Courtesy of virginmobilelive.com

If you haven’t been living under a rock, chances are you’ve heard of something called Instagram. If you have been living under a rock, let me fill you in. Instagram is a smartphone app that lets you apply filters to your photos, and share them with your friends. These filters crop the pictures you take into a square á la Polaroid. They also change the hue. That’s all it does. It makes pictures look terrible, and hundreds of millions of people use it.

The biggest problem that I have with Instagram is that it is simple and unintuitive. All one has to do while “instagramming” is select presets and add hashtags that do absolutely nothing for the photo. This takes no skill whatsoever. There’s no manual mode, nor are there ways to stand out creatively. This lack of options just raises the self-esteem of “instagrammers” who think that the photos they take are art simply because they are on Instagram. It’s the “I do art” mentality that is destroying this planet from the inside out.

On top of that, many of the pictures that go through Instagram are so trivial that the content is void of meaning. Personally, I don’t enjoy seeing pictures of pets, feet, or food with a color palette somewhere between puke and shit.

The sad truth is that Instagram is a great way to share photographs, but the processing of images and results of that processing make it a joke in the world of photography. Instagram is fairly useful for journalists or other photographers who have to juggle a complex array of tools. But these 5% are in the vast minority of users who know how to properly use Instagram. With great power comes great responsibility.

Many of the presets on Instagram give images the appearances of looking “hip.” They add cheesy vignettes and fake-looking borders reminiscent of Polaroids, blur certain parts of images, give tints to the images, and more. What’s sad is that this actually appeals to the vast majority of people, numbering hundred of millions. Instagram is the epitome of superficial, modern conformity. Why do you want to take pictures that look exactly like millions of pictures that other people around the world are taking? Be unique.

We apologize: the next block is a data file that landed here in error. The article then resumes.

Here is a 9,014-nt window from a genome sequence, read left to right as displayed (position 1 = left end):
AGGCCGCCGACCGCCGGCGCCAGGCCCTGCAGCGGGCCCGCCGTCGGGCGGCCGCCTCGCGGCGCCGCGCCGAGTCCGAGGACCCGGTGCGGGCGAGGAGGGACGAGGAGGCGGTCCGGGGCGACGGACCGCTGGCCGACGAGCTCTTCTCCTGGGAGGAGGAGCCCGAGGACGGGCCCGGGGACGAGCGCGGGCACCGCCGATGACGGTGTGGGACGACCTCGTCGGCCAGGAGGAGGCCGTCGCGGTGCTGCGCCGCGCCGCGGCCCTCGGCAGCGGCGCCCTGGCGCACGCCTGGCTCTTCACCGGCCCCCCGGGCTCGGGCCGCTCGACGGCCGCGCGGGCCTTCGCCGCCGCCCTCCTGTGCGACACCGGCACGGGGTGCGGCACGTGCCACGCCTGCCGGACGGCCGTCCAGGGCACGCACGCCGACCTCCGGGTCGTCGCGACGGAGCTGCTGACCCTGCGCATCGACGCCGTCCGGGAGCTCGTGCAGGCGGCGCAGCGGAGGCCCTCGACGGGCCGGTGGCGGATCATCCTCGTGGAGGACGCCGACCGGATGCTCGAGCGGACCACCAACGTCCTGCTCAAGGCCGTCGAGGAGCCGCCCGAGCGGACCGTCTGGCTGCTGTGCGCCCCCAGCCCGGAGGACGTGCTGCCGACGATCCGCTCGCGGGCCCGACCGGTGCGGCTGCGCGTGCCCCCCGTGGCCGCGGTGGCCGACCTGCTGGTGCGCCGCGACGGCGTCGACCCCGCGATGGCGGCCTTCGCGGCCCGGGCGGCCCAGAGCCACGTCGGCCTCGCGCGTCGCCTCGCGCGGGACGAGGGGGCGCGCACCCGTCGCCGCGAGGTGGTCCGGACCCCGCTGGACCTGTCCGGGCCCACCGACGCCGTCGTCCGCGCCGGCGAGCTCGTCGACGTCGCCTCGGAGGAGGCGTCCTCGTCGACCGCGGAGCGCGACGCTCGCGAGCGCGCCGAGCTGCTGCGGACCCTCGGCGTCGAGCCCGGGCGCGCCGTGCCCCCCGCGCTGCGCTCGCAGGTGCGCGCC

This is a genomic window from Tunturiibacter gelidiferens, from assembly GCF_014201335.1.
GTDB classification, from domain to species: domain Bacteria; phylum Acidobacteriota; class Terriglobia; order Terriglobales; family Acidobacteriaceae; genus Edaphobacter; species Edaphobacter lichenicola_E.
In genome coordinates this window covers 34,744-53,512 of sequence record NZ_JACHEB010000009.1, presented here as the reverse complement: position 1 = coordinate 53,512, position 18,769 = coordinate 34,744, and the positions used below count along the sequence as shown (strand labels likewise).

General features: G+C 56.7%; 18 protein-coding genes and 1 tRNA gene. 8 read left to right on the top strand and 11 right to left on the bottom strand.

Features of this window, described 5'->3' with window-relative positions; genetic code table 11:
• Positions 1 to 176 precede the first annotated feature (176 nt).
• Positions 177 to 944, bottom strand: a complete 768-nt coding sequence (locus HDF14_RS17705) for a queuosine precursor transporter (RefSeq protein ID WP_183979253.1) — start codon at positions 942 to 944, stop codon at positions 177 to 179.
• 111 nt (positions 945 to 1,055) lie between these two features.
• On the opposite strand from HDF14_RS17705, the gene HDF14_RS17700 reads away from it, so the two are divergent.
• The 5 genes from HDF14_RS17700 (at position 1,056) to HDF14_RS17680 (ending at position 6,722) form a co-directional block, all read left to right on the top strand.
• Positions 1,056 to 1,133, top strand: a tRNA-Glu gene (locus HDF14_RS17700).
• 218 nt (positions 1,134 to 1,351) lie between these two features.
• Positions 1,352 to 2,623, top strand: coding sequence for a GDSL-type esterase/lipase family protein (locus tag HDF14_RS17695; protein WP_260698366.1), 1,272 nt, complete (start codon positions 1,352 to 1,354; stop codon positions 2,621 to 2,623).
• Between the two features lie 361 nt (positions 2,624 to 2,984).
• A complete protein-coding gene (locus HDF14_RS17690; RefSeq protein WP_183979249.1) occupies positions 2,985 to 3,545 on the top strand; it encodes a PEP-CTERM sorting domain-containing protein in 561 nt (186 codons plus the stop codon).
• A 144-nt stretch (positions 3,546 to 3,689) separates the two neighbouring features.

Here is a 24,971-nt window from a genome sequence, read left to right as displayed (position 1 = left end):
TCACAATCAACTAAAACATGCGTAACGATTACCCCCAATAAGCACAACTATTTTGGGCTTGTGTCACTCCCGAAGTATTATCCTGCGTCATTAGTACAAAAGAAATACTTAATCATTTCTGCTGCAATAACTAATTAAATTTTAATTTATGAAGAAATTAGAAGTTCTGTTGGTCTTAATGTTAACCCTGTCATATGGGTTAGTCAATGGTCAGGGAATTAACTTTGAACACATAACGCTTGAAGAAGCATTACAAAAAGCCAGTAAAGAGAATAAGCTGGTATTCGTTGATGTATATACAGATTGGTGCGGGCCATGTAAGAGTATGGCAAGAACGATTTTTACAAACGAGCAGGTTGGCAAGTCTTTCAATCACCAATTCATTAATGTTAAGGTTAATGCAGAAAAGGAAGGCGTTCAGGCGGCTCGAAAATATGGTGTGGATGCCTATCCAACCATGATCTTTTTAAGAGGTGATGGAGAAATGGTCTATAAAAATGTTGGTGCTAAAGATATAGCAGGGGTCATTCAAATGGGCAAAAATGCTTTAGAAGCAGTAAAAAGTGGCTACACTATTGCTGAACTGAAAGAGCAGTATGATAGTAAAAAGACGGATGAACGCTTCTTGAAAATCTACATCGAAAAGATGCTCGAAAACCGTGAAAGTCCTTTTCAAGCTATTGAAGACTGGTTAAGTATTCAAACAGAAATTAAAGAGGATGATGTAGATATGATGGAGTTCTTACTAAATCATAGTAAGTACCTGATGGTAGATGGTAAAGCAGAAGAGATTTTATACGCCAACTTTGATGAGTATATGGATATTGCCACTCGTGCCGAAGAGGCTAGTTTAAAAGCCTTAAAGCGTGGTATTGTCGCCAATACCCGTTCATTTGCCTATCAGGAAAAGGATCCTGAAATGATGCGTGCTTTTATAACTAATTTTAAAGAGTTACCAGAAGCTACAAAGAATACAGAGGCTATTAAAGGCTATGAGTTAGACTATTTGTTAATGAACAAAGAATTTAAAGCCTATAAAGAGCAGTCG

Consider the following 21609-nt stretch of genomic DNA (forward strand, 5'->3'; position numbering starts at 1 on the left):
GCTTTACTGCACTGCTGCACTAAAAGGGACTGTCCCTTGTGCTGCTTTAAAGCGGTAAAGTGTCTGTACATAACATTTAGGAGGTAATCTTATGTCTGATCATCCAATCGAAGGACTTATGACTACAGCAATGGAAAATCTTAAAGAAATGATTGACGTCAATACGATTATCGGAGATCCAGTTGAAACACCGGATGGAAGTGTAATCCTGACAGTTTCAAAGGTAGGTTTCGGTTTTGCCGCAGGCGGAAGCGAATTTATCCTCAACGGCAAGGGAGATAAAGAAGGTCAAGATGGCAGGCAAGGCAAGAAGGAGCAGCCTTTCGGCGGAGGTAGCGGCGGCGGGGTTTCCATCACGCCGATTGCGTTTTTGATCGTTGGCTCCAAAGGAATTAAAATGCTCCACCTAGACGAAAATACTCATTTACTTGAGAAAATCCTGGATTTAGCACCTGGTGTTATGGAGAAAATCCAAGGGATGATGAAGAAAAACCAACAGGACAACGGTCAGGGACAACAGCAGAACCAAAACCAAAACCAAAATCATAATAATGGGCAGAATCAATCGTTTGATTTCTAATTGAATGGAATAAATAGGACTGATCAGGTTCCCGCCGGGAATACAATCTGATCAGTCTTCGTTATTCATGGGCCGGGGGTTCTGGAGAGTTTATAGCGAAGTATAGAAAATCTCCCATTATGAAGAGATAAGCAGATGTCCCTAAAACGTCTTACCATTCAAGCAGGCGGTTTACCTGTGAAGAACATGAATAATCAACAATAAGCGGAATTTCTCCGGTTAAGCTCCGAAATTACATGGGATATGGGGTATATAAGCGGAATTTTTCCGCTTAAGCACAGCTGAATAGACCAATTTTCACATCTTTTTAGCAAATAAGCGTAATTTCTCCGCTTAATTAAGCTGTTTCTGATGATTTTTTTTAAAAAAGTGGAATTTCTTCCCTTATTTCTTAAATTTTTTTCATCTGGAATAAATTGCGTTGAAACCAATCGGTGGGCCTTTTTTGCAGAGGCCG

When you take pictures with Instagram, your perception of life becomes warped. You start to see the world in terms of photographable and nonphotographable. Your painted toenails suddenly become something more than painted toenails. This is especially problematic because you end up getting the least out of life. You are stuck trying to present your life as an artificial, picture-perfect world, hence the unnecessary and usually bizarre effects. Your toes become your gateway into the world of “art”. Is it just me, or does this sound incredibly stupid? Instagram is basically Autotune in the visual world, distorting your creations and making them seem fake.

Real hipsters use real Polaroid cameras. Wannabe-hipster, 16-year olds with no knowledge of old-school photography use Instagram.

I’m not trying to say that you need a “real camera” to take good pictures. But what I am trying to say is that you don’t need to add horrible looking effects to uncreative pictures to make them look creative. There’s a better solution: take creative pictures and don’t put a horrible filter over it.

Seriously, it reduces photography to garbage. Don’t use it.

Schaffer is a member of the class of 2016.



The NBA’s MVP candidates

Against the Cleveland Cavaliers, center Nikola Jokić posted 26 points, 18 rebounds, and 16 assists in 35 minutes. That same…

Live updates: Wallis Hall sit-ins

Editor’s Note (5/4/24): This article is no longer being updated. For our most up to date coverage, look for articles…

Notes by Nadia: The myth of summer vacation

Summer vacation is no longer a vacation.